QueryTracker Blog

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Wednesday, November 30, 2011

What SYTYCD Taught Me About Writing

I’m going share a secret. I’m a huge fan of So You Think You Can Dance Canada. Here are a few tips I gained from watching it that can benefit writers.

Don’t be afraid to mix up genres and try new ones:
During his audition, Denys Drozdyuk (season three) wowed the judges by not only performing the Paso Doble on his own (something unheard of since it’s a partner dance), he combined it with a touch of contemporary dance. The result landed him a spot in the top twenty-two. He went on to win the competition.
All twenty-two dancers selected for the show had to learn and perform dance styles they had never studied before (contemporary, jazz, ballroom, hip hop, Latin dance). The dancers only had a few days to learn the routine, yet all did an amazing job.
As writers, we should push ourselves to try (or at least read) different genres, and see how aspects of them might combine to produce something more exciting. You might even develop a new trend. Isn’t that what we all want? To be on top of a trend instead of racing behind it (the latter which is never recommended).
Warning: Please try to limit the number of genres in one story. A paranormal thriller mystery romance literary novel will scare off most agents and editors. There is such thing as overkill.

Bring out the emotion:
At the end of each performance, the dance partners listened—sweat dripping down their faces, hearts pounding from the gruelling routine and nerves—as the judges critique the dance. Often the dancers were told to dig deep and bring out the raw emotion, which will take them to the next level. Those who managed to do that went far in the competition. There were a few routines that left the judges in tears, because of the emotional connection they felt with the dancer and the performance.
Same deal with writers. In order for the reader to connect with our characters, we need to dig deep and bring our characters’ emotions to life on the page. It’s not easy at times, but it’s essential if we want to get to the next level: gaining an agent or landing a book contract.

You owned that dance:
Each dancer had his or her own style (e.g. wild, kooky, etc).  The successful dancers applied it to their routines and the judges took notice. This style made those dancers memorable. Very important during the competition.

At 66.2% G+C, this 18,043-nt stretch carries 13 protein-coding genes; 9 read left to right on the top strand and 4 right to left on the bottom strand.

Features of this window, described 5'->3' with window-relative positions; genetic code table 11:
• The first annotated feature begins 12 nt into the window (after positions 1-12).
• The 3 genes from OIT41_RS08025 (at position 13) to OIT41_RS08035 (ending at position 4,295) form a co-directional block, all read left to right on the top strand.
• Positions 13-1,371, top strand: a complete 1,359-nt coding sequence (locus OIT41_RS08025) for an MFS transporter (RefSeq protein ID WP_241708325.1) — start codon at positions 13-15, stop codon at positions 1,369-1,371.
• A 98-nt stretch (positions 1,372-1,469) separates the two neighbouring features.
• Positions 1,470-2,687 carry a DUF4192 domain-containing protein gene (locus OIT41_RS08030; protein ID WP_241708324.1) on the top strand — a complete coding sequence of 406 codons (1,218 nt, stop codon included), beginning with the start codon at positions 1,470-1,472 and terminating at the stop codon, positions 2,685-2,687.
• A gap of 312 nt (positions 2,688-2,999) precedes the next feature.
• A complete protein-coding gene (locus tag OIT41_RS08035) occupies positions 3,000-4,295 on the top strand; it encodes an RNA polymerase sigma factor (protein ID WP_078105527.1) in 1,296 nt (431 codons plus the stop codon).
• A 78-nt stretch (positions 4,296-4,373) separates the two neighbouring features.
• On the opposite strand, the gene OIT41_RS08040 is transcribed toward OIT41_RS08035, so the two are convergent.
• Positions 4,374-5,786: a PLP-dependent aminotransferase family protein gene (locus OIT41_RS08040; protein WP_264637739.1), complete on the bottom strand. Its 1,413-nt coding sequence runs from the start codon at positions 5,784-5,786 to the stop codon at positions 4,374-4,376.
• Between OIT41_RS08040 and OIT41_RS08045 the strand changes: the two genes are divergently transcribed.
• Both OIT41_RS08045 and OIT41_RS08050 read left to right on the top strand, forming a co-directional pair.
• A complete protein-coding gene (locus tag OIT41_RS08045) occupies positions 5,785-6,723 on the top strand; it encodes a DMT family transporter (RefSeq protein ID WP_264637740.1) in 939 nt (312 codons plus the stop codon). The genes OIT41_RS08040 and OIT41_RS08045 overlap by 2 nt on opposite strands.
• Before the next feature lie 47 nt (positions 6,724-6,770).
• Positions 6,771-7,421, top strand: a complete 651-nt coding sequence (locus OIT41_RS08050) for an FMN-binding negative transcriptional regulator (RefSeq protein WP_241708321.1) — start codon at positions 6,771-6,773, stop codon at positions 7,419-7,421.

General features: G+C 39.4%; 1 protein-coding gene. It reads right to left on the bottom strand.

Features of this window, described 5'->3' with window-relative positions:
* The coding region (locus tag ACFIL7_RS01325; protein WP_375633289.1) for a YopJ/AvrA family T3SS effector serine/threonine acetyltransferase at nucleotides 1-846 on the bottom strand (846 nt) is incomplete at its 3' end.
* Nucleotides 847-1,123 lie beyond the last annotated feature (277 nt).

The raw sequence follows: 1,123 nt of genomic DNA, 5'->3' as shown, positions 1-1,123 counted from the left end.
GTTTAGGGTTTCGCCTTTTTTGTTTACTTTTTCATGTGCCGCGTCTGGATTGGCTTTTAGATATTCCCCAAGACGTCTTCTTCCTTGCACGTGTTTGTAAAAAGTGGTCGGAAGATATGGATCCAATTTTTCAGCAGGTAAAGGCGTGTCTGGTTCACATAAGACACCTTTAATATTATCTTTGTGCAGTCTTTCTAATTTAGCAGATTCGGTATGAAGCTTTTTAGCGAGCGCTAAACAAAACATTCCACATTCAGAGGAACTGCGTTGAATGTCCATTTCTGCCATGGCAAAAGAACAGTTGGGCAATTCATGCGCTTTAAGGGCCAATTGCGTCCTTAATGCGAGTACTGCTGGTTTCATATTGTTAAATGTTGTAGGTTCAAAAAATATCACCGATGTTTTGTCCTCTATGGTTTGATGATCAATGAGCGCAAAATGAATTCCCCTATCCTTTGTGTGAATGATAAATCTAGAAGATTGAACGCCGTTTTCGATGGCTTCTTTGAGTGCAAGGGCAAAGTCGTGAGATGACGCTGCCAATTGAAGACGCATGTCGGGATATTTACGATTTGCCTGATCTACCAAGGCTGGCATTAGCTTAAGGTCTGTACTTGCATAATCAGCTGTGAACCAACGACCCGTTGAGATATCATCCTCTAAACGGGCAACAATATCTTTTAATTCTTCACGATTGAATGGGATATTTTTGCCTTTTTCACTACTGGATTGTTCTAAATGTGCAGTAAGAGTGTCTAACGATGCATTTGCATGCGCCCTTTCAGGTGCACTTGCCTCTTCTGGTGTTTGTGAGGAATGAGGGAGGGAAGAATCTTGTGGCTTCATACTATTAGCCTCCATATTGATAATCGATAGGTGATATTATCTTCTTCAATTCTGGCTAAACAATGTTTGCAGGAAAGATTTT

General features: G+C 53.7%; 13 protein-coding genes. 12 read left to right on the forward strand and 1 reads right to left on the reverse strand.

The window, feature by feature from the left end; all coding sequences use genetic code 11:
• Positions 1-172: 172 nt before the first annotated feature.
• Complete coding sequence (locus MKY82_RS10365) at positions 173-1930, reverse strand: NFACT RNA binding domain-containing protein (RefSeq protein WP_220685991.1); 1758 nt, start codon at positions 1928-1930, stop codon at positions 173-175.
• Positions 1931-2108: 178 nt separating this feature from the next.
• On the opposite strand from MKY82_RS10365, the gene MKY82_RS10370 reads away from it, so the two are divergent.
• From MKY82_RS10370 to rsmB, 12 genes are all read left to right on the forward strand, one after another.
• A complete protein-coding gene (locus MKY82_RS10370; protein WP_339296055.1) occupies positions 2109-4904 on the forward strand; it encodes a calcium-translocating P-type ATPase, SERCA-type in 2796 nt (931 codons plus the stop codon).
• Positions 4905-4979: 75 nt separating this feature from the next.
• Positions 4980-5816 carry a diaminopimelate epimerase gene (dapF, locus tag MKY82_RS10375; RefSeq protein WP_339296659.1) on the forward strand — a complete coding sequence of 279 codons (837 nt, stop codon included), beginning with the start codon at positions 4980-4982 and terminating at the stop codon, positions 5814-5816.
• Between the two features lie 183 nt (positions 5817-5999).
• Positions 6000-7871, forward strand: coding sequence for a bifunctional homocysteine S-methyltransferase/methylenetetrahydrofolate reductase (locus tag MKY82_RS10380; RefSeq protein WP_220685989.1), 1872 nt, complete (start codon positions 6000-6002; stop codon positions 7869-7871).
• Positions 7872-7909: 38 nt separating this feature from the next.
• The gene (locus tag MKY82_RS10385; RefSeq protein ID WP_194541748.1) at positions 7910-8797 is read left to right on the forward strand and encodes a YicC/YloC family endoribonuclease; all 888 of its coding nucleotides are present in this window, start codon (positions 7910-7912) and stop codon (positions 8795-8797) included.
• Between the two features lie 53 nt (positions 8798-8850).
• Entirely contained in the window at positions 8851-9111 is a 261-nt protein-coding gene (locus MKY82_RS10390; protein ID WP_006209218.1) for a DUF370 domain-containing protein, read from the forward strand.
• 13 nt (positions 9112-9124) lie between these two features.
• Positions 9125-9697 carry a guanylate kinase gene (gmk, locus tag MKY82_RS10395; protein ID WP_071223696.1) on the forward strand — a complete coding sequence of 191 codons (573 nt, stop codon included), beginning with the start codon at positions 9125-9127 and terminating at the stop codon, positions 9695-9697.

Okay, writers. I have only one word for you: Voice!

Don’t give up because you were rejected:
Tara-Jean Popowich auditioned for the first season of the show but never made it into the top twenty. She went home and did everything she could to become a better dancer.  Her hard work and determination paid off. Not only did she make it into the show for season two, she won the position of Canada’s favorite dancer.
Like dancers, writers have to deal with rejections. It’s part of the package. But instead of bemoaning the unfairness of it all, take the rejection and use it to make your writing and/or story better. Maybe you need a critique group (or a different one). Maybe you need to enrol in a writing class to hone your skill. Do whatever it takes to push your writing to the next level.

Embrace the critique:
Winner Denys Drozdyuk (season three) couldn’t have said it better on the final show when he told the judges that praise is great, but the critiques were what had made him a better dancer. What more can I say?
It was amazing watching the show and seeing how much dance has in common with writing fiction. Both require determination, passion, skill, and the ability to tell a story. Do you have all of these requirements? Is there something you need to work on to turn your rejections into a reason to celebrate?

Stina Lindenblatt writes young adult novels. In her spare time, she’s a photographer and blogging addict, and can be found hanging out on her blog, Seeing Creative 


Suzanne Lilly said...

Great post, Stina. One thing I did in my early writing years was to try many different genres in an attempt to find my voice. When I found the ones that flowed for me, I knew I had hit on something. Once a writer knows what works for them, things will start to fall into place. The ability, skill, and passion you mentioned will all mesh to make a beautiful dance of a story.

Ghenet Myrthil said...

I'm a huge fan of the US version of this show. I'm always so inspired by how the dancers reach for their dreams and work hard to make it happen.

Callie Kingston said...

Stina, brilliant parallels. Too often artists imitate the unique work of others in hopes of meeting similar success, when they should focus on developing their own creative genius.